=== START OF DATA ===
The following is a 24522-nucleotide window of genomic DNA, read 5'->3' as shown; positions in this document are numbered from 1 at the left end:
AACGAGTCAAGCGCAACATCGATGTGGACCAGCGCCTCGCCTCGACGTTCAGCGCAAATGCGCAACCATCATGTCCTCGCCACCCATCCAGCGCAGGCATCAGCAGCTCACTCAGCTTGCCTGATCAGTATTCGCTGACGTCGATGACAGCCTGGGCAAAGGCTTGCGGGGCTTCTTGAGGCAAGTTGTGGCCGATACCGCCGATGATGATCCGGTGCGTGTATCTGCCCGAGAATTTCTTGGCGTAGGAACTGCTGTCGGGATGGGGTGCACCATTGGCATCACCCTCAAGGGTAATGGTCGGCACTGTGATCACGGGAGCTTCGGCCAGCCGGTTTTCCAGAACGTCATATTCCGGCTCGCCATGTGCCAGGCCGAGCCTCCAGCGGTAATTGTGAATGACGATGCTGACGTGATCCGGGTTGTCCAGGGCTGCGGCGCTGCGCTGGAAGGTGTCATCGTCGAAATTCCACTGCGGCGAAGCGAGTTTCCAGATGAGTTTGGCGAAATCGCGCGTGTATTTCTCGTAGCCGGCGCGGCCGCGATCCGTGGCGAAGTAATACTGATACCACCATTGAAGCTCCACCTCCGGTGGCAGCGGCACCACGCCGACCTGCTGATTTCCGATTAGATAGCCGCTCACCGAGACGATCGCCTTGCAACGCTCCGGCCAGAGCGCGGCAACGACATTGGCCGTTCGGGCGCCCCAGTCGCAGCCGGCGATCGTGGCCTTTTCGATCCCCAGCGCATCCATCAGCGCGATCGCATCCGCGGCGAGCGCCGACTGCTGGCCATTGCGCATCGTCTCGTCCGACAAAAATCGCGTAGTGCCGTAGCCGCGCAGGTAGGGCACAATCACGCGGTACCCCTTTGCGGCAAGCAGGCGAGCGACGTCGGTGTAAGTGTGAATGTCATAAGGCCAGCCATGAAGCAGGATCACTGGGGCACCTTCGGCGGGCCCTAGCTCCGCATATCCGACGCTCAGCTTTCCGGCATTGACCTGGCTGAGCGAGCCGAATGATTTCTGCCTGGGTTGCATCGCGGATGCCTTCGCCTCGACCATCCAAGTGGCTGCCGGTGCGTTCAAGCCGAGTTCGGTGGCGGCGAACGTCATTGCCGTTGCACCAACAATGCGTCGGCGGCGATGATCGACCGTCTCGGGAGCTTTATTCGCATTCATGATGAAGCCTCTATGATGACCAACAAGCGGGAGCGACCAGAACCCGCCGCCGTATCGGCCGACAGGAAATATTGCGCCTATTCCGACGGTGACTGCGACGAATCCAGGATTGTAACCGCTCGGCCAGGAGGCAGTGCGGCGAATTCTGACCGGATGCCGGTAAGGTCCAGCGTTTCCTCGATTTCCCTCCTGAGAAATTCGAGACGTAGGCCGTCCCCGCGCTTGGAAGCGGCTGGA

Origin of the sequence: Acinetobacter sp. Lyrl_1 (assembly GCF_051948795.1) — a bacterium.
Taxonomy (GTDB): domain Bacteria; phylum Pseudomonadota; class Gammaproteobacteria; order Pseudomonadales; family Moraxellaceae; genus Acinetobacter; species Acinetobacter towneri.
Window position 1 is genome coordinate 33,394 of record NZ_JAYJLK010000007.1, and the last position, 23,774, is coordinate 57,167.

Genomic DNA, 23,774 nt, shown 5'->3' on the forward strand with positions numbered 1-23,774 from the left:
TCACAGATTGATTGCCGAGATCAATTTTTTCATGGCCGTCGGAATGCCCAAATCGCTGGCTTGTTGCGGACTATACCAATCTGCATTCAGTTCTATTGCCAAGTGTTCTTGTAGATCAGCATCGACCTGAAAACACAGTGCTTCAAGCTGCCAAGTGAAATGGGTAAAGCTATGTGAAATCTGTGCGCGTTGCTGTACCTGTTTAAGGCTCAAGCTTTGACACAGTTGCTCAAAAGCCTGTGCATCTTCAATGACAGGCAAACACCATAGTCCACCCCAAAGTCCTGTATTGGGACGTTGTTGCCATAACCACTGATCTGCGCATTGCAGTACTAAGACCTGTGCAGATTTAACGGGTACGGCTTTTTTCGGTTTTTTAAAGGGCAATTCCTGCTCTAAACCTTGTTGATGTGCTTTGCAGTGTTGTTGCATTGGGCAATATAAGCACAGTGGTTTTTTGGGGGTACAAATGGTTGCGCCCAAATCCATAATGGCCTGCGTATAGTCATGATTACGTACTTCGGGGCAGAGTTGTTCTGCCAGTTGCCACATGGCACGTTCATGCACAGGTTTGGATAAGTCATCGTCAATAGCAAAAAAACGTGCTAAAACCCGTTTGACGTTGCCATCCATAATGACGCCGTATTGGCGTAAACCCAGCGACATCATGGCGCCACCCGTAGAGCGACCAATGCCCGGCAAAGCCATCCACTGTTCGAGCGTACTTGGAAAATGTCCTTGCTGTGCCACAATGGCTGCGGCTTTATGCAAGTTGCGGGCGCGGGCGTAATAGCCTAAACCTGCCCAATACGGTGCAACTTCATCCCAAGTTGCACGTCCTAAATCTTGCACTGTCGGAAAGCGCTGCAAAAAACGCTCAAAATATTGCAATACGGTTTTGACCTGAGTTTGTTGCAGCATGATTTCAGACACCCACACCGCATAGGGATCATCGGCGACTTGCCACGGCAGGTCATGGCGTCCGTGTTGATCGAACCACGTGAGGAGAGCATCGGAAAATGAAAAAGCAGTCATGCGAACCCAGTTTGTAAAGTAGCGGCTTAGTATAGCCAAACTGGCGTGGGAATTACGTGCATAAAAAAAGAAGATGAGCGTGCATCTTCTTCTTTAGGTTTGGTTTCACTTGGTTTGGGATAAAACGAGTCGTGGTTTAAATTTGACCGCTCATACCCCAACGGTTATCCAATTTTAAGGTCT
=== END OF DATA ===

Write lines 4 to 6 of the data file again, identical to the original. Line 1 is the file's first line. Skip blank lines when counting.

Taxonomy (GTDB): domain Bacteria; phylum Pseudomonadota; class Gammaproteobacteria; order Pseudomonadales; family Moraxellaceae; genus Acinetobacter; species Acinetobacter towneri.
Window position 1 is genome coordinate 33,394 of record NZ_JAYJLK010000007.1, and the last position, 23,774, is coordinate 57,167.

Genomic DNA, 23,774 nt, shown 5'->3' on the forward strand with positions numbered 1-23,774 from the left: